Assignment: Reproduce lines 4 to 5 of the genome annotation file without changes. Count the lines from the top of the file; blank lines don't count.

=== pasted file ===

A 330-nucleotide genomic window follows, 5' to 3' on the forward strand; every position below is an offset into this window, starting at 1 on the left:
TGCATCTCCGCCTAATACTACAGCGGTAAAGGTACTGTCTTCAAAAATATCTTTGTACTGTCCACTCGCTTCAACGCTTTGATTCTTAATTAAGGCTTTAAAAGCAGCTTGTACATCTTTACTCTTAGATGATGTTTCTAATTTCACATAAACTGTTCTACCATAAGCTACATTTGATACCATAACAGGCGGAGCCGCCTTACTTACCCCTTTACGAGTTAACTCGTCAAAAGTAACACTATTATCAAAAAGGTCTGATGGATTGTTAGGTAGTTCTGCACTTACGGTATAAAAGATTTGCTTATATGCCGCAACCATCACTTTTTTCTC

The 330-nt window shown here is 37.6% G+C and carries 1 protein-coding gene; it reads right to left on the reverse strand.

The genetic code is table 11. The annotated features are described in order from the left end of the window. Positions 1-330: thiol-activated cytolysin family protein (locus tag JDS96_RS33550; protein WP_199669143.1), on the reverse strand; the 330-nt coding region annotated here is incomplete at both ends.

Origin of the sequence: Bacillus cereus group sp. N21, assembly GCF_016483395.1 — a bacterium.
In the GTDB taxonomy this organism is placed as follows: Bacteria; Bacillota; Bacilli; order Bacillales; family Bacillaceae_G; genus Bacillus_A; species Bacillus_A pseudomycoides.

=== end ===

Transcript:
The genetic code is table 11. The annotated features are described in order from the left end of the window. Positions 1-330: thiol-activated cytolysin family protein (locus tag JDS96_RS33550; protein WP_199669143.1), on the reverse strand; the 330-nt coding region annotated here is incomplete at both ends.

Origin of the sequence: Bacillus cereus group sp. N21, assembly GCF_016483395.1 — a bacterium.